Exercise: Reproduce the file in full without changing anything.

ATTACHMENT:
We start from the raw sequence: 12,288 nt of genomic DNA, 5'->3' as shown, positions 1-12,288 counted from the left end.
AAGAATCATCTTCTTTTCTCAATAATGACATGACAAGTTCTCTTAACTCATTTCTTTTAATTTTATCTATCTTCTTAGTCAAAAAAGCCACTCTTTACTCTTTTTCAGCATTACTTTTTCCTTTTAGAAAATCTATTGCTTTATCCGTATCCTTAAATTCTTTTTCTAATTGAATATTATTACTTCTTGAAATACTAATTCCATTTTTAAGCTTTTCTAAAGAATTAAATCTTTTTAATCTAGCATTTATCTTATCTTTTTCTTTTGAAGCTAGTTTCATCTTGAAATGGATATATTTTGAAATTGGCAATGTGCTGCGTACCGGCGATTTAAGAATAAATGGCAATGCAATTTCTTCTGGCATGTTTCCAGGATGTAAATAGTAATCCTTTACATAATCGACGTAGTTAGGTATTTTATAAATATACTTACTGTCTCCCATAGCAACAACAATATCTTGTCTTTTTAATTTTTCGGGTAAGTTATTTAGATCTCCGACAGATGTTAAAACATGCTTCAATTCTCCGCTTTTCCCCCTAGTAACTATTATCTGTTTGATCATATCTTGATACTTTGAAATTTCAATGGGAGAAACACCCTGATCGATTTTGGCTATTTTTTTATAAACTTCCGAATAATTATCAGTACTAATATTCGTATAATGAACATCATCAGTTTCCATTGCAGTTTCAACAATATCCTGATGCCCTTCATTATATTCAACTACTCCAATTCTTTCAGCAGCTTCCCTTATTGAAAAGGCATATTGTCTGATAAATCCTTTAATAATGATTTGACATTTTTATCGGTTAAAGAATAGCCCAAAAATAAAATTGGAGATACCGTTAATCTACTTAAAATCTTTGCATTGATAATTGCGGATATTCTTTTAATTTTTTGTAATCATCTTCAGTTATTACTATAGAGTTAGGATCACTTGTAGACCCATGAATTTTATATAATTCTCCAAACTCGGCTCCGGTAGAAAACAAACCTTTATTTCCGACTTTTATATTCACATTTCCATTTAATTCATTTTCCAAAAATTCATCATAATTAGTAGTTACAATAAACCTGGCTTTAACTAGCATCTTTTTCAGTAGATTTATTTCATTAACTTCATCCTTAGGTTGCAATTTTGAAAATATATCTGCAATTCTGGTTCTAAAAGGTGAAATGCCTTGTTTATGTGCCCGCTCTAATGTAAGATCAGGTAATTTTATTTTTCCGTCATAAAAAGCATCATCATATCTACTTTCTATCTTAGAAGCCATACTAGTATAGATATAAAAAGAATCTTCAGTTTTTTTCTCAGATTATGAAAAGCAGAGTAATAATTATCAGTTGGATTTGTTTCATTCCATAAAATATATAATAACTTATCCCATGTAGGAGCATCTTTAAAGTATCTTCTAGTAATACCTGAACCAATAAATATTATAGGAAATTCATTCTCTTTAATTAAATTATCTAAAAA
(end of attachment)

We start from the raw sequence: 12,288 nt of genomic DNA, 5'->3' as shown, positions 1-12,288 counted from the left end.
AAGAATCATCTTCTTTTCTCAATAATGACATGACAAGTTCTCTTAACTCATTTCTTTTAATTTTATCTATCTTCTTAGTCAAAAAAGCCACTCTTTACTCTTTTTCAGCATTACTTTTTCCTTTTAGAAAATCTATTGCTTTATCCGTATCCTTAAATTCTTTTTCTAATTGAATATTATTACTTCTTGAAATACTAATTCCATTTTTAAGCTTTTCTAAAGAATTAAATCTTTTTAATCTAGCATTTATCTTATCTTTTTCTTTTGAAGCTAGTTTCATCTTGAAATGGATATATTTTGAAATTGGCAATGTGCTGCGTACCGGCGATTTAAGAATAAATGGCAATGCAATTTCTTCTGGCATGTTTCCAGGATGTAAATAGTAATCCTTTACATAATCGACGTAGTTAGGTATTTTATAAATATACTTACTGTCTCCCATAGCAACAACAATATCTTGTCTTTTTAATTTTTCGGGTAAGTTATTTAGATCTCCGACAGATGTTAAAACATGCTTCAATTCTCCGCTTTTCCCCCTAGTAACTATTATCTGTTTGATCATATCTTGATACTTTGAAATTTCAATGGGAGAAACACCCTGATCGATTTTGGCTATTTTTTTATAAACTTCCGAATAATTATCAGTACTAATATTCGTATAATGAACATCATCAGTTTCCATTGCAGTTTCAACAATATCCTGATGCCCTTCATTATATTCAACTACTCCAATTCTTTCAGCAGCTTCCCTTATTGAAAAGGCATATTGTCTGATAAATCCTTTAATAATGATTTGACATTTTTATCGGTTAAAGAATAGCCCAAAAATAAAATTGGAGATACCGTTAATCTACTTAAAATCTTTGCATTGATAATTGCGGATATTCTTTTAATTTTTTGTAATCATCTTCAGTTATTACTATAGAGTTAGGATCACTTGTAGACCCATGAATTTTATATAATTCTCCAAACTCGGCTCCGGTAGAAAACAAACCTTTATTTCCGACTTTTATATTCACATTTCCATTTAATTCATTTTCCAAAAATTCATCATAATTAGTAGTTACAATAAACCTGGCTTTAACTAGCATCTTTTTCAGTAGATTTATTTCATTAACTTCATCCTTAGGTTGCAATTTTGAAAATATATCTGCAATTCTGGTTCTAAAAGGTGAAATGCCTTGTTTATGTGCCCGCTCTAATGTAAGATCAGGTAATTTTATTTTTCCGTCATAAAAAGCATCATCATATCTACTTTCTATCTTAGAAGCCATACTAGTATAGATATAAAAAGAATCTTCAGTTTTTTTCTCAGATTATGAAAAGCAGAGTAATAATTATCAGTTGGATTTGTTTCATTCCATAAAATATATAATAACTTATCCCATGTAGGAGCATCTTTAAAGTATCTTCTAGTAATACCTGAACCAATAAATATTATAGGAAATTCATTCTCTTTAATTAAATTATCTAAAAA